Lesson: Glorying in the Midst of Certain Uncertainty
Wow. I am sitting in a room on my college campus, gazing through a window that allows me to see the entire front-end of the university. I see it—in all its beauty, in all its summer lonesomeness; I see how it’s dying of the urge to step out of its introversion and teach us all the lessons it’s learned over the years. I’m amazed.
Okay, I know I have some weird thoughts sometimes, but I’m thinking of when I was a young kid and my mother, sister, aunties, church family…would all look at me with surprise (after having seen me just a few days prior) and say the words, “You’ve grown!” I always thought it was strange. Really? Come on now. There’s no way I’ve grown noticeably since yesterday.
But I also remember asking my mom regularly, “Why do my knees hurt? Why do my shoulders hurt? I’m only a kid; why does my whole body hurt?” My mom would answer, “They’re just growing pains.”
I remember writing to you all last week in my last blog, and I mentioned how people sadly tend to care more about policies than they do about people. I also remember sharing my experience about reading the letter I wrote to myself a year ago. Reading that letter that was written during one of the most “spiritual mountaintop times” of my life made me feel like I had been completely stagnant for the past year.
Something God has shown me; however, as I face this time of uncertainty in my life right now, is that sometimes we cannot see our own growth. Sometimes we can’t hear God’s voice, see his vision, or even establish a significant plan to keep us in a place we view as “spiritually fit”. Sometimes all we can see and feel is pain.
I recognize now that the pain that I have been experiencing over the past year has been growing pains, although I couldn’t see the growth. God has been teaching me through some unfavorable times, and when I thought I understood the lesson and it was time for God to move on in the curriculum, he would hold me there so I could gain experience in the desert—experience that would ultimately teach me more about a subject I thought I knew everything about, and would enable me to impact others in a way I would not be able to had I not had prolonged experience in the desert.
God has been teaching me about me and about him in various ways. Going back to the idea of policy vs people, it is true that some people just don’t care about others. The fact that I have come across many people who couldn’t possibly care less about me or my success has made me fall in love with God’s love all over again. Bluntly put, they don’t love me, but I know God does although he has every reason not to. He chooses to love me every day.
Many people, self-proclaimed Christians included, have treated me like the scum of the earth due to some of my mistakes, but God’s love goes beyond my failures. Psalm 91:11 says “For he will command his angels concerning you to guard you in all your ways.” In all my ways?? What kind of person would command anyone to guard a person “in all their ways”—including their choices to do wrong?
Although there are factors that have contributed greatly to my struggle, I take full responsibility, so I thought God could possibly be allowing me to suffer in order to teach me a lesson, but today I was reminded of what David (an imperfect man who loved God desperately) wrote in the last three verses of Psalm 91.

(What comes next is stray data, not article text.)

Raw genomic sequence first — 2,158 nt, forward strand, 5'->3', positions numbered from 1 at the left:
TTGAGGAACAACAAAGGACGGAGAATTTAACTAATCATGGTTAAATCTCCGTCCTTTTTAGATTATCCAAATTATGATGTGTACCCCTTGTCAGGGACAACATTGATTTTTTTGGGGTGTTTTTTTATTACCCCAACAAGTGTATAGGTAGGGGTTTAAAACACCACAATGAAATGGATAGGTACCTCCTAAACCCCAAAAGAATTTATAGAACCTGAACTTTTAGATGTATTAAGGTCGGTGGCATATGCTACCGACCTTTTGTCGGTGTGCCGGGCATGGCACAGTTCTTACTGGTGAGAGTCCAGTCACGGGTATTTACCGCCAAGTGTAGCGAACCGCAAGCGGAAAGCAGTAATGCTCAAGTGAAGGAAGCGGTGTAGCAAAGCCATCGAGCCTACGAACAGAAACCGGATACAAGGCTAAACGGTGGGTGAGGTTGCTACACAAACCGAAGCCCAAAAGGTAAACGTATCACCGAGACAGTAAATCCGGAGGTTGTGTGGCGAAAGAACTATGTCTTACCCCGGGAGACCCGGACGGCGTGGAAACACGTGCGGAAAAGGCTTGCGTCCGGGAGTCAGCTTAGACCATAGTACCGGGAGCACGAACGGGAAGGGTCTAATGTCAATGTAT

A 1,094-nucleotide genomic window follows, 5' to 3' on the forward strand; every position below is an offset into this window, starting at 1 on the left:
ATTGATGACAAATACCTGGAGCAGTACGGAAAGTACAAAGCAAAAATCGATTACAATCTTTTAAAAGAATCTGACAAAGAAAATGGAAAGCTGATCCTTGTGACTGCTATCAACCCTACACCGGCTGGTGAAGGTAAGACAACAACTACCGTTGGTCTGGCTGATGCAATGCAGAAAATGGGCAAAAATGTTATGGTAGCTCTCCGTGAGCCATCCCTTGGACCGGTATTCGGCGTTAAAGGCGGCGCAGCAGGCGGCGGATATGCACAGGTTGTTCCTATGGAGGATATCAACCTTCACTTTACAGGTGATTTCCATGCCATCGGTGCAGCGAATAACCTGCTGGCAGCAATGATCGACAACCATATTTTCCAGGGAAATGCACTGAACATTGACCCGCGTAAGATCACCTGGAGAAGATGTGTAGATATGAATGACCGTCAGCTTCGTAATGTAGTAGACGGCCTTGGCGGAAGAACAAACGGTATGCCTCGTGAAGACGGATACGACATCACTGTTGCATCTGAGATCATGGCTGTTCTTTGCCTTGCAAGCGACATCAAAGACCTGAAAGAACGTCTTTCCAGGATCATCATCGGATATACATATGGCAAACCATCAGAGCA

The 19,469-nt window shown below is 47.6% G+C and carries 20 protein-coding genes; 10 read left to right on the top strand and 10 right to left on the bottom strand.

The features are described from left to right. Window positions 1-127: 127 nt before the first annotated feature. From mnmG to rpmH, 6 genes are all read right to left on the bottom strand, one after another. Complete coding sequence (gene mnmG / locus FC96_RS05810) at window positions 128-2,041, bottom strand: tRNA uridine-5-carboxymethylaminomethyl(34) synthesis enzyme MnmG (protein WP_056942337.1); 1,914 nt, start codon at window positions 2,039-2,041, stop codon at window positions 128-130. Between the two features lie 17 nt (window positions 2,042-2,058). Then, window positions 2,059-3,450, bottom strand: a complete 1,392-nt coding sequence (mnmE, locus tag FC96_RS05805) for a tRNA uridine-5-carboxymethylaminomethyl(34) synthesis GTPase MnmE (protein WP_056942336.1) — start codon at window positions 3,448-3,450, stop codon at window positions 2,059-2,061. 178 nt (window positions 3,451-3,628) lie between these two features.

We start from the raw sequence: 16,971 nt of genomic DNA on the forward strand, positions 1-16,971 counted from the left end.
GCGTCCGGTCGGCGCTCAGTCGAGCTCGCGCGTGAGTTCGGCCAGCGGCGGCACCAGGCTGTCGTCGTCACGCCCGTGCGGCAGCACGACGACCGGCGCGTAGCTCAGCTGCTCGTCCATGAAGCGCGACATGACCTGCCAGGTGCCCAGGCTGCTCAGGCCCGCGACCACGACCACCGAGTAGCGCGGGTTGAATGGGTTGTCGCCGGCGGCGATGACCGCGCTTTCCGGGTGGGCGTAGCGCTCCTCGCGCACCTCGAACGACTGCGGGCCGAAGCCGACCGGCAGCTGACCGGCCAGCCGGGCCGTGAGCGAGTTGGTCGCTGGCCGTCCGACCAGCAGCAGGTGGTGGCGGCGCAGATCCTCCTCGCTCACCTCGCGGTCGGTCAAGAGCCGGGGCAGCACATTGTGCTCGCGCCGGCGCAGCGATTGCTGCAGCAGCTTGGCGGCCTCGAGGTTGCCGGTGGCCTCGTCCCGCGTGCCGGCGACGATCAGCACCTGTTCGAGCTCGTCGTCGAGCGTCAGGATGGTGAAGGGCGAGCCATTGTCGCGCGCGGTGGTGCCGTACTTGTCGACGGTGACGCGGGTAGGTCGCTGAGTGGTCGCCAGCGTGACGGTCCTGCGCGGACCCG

Because he holds fast to me in love, I will deliver him;
I will protect him, because he knows my name.
When he calls to me, I will answer him;
I will be with him in trouble;
I will rescue him and honor him.
With long life I will satisfy him
and show him my salvation.
Yes, today I still face more uncertainty; however, I am entirely content. I know that God loves me. There is a question that has been lurking in the back of my mind for quite some time now as I study theology in school: I know God loves me, but considering the fact that in the Bible God seems to care more about the eternal wellbeing of a person than their daily emotions, I wonder does God care at all about how I feel?
I believe he does. I believe that when he allowed a sin-sick people to crucify him on that cross, he was showing that he is entirely invested in me. Yes, there is an ends that outweighs the means, but I believe that he chooses to be with me every step of the way; not just during the “significant” steps. He concerns himself with what concerns me, even if he isn’t worried like I am. That’s why he listens. He may not always speak, but he listens.
Times like this remind me of an old school gospel song called “I Won’t Complain”. It’s one of those songs that I have no idea how I know, but if you were raised around gospel music then you probably know it too. I don’t know who the original artist is, but every now and then I listen to Reverend Paul Jones sing that song on YouTube.
The song reminds me not only of my life, but the lives of my ancestors. Through the hardship, the toil, the struggle, the hell of oppressive slavery, I can imagine my black ancestors in the cotton fields singing:
I’ve had some good days
I’ve had some hills to climb
I’ve had some weary days
And some sleepless nights
But when I look around
And I think things over
All of my good days
Outweigh my bad days
I won’t complain
Sometimes the clouds hang low
I can hardly see the road
I ask a question, Lord
Lord, why so much pain?
But he knows what’s best for me
Although my weary eyes
They can’t see
So I’ll just say thank you Lord
I won’t complain
“Now faith is the substance of things hoped for, the evidence of things not seen” (Hebrews 11:1, KJV). I’ve yet to hear God’s verdict concerning this situation, but I see the tangibility of my unaccomplished hopes, and I see evidence that has not yet appeared. God, I have faith in you.